Your GP and multidisciplinary team (MDT) will use national treatment guidelines to plan the most suitable treatment for you. Many people are happy with the treatment their doctor has planned for them, but some people want a second opinion.
Asking for a second opinion is not a legal right, but most doctors will be happy to refer you.
Here are some of the reasons why you might ask for a second opinion.
You may have doubts about your diagnosis
If you are unsure about your diagnosis, it is important to ask for a further appointment with your GP or consultant. You can talk about any concerns you have. And they can go through the results of any tests with you to explain what they have found. You should be able to ask for a written copy of your test results before the appointment. It may help to write down your concerns before your appointment.
You may not understand what you have been told
Many people find it difficult to take information in when they are anxious or upset. If you are unsure about what you have been told, ask for another appointment so that you can go through the information again. You may find it helpful to talk to another member of the healthcare team, such as a clinical nurse specialist. It can also help to take a family member or friend with you so they can help you remember what is said.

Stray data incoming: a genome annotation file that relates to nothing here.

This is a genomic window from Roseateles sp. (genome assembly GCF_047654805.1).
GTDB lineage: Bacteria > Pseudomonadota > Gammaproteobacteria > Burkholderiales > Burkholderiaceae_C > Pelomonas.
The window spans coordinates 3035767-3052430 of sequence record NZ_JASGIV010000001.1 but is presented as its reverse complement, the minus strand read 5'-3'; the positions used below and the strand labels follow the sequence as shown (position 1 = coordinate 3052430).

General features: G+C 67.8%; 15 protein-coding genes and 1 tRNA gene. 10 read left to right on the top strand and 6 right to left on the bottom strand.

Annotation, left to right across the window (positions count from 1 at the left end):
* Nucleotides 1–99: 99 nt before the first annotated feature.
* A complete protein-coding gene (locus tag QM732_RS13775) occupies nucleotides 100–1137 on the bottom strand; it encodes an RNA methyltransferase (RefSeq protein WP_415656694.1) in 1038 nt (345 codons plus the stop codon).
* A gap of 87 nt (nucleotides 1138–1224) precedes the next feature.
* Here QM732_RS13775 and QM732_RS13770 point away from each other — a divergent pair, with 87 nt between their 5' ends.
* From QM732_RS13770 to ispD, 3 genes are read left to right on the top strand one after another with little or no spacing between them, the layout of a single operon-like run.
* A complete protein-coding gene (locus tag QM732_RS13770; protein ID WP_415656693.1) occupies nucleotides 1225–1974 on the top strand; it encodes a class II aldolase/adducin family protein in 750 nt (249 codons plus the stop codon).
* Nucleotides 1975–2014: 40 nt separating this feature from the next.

You may not be happy with the treatment your doctor has recommended
You may have heard from someone or read somewhere that another treatment for your illness is better than the one planned for you. It is important to remember that even if you have the same type of cancer as someone else, the same treatment may not be suitable for you. For example, someone else’s cancer may be at a different stage, or they may have another medical condition to consider. If you are concerned about your treatment, ask for a further appointment with your doctor so you can talk to them about your concerns. They should be able to explain why they have recommended a particular treatment for you.
You may find it difficult to talk to your doctor or specialist
If you find it difficult to talk to your GP or consultant, it may help to tell them this. You could ask to see someone else in their team, for example a registrar, a nurse specialist, or another GP in the practice.